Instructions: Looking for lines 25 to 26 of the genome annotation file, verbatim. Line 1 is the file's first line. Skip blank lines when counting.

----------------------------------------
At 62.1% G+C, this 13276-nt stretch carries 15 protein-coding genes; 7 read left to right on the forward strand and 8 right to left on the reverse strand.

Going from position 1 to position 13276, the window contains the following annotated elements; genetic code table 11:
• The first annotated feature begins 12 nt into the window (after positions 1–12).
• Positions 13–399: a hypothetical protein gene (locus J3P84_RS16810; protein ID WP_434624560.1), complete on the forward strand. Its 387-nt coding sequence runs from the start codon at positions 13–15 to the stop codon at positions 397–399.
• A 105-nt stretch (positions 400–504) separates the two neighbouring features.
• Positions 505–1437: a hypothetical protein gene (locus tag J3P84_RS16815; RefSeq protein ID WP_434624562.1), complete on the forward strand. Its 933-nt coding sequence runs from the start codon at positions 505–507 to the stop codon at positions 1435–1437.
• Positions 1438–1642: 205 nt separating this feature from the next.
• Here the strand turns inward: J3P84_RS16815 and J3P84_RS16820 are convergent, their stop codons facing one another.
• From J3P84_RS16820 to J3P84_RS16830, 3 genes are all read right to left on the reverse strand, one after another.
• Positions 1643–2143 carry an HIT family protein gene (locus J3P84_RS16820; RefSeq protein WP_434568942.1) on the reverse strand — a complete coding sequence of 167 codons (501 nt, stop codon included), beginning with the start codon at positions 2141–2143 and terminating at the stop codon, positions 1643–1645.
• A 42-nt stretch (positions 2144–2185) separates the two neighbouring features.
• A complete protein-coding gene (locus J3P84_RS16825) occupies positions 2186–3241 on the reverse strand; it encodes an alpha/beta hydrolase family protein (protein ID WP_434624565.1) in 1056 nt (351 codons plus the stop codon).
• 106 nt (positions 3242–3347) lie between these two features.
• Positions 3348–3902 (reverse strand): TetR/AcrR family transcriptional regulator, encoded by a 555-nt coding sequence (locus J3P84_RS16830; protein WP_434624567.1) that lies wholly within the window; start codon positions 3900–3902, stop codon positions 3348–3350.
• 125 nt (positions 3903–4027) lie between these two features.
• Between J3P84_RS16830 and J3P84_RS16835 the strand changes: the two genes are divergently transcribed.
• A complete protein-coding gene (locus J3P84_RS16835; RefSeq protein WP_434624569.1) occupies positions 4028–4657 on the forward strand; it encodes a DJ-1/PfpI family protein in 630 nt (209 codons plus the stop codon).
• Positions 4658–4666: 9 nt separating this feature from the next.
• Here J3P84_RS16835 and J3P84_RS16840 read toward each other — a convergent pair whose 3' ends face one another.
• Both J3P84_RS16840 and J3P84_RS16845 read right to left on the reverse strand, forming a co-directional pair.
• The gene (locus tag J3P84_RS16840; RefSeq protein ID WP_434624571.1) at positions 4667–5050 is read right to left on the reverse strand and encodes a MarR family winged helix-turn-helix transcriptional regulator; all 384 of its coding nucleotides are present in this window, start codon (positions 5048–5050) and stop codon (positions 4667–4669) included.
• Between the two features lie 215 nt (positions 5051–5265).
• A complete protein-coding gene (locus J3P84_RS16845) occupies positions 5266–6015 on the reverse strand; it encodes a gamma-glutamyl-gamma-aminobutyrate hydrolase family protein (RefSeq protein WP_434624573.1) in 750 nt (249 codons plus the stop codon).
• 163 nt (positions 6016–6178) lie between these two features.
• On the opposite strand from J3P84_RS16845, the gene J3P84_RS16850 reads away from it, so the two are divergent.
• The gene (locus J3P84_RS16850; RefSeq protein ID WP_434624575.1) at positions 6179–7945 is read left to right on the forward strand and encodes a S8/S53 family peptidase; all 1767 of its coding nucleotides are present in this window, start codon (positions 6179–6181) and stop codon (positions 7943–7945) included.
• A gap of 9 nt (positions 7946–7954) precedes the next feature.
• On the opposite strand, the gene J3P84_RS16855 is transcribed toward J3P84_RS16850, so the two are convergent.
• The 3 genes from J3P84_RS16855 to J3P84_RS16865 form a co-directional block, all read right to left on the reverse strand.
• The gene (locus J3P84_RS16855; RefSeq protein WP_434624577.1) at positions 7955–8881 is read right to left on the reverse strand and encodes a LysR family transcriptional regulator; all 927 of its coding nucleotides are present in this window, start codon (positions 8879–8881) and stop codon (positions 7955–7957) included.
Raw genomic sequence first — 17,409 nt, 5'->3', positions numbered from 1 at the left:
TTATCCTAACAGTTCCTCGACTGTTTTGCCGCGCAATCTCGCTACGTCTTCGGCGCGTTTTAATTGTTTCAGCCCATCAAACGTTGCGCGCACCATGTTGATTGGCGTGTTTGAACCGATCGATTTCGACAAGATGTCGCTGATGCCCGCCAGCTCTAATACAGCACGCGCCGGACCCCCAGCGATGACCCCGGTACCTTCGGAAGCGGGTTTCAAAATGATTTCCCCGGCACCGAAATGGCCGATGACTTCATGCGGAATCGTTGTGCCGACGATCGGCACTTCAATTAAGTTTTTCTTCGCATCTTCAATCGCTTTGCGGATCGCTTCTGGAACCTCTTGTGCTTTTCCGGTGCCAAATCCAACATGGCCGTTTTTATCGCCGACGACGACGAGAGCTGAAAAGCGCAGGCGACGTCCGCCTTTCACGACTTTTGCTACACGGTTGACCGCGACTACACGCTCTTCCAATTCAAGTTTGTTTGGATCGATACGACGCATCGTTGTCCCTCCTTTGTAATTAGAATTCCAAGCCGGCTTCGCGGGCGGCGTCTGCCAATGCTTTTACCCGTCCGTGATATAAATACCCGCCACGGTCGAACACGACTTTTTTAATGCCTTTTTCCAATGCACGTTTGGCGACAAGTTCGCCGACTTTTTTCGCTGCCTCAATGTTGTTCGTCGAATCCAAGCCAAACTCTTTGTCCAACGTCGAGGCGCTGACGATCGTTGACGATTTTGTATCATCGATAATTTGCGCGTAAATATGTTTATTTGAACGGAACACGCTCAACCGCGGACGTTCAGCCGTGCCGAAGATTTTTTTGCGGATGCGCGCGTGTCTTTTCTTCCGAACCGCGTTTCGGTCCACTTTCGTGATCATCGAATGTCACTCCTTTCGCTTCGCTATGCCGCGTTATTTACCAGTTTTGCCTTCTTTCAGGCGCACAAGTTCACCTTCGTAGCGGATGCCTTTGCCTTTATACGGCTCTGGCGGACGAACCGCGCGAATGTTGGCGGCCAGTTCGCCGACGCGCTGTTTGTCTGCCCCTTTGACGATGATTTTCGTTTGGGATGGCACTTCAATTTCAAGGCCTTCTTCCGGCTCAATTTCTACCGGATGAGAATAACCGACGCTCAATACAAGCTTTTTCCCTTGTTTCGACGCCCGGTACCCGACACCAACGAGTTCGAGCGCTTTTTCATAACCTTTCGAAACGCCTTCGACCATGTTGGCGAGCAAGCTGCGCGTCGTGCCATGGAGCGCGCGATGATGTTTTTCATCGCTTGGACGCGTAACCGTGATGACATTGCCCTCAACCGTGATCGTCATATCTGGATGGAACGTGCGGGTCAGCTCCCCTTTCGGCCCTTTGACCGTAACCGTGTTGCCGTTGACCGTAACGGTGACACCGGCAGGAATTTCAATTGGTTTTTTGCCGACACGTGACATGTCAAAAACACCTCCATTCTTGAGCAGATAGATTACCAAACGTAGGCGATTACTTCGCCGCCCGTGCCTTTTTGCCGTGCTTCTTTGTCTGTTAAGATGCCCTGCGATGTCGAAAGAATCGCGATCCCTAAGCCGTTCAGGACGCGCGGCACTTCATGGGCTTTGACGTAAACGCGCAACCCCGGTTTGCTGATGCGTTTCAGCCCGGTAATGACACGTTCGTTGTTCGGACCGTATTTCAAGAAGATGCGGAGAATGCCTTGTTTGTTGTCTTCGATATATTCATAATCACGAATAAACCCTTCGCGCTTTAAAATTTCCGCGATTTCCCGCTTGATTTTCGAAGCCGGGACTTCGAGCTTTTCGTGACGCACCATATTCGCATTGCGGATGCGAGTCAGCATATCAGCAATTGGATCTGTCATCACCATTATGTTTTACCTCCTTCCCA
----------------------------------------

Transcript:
• On the opposite strand from J3P84_RS16845, the gene J3P84_RS16850 reads away from it, so the two are divergent.
• The gene (locus J3P84_RS16850; RefSeq protein ID WP_434624575.1) at positions 6179–7945 is read left to right on the forward strand and encodes a S8/S53 family peptidase; all 1767 of its coding nucleotides are present in this window, start codon (positions 6179–6181) and stop codon (positions 7943–7945) included.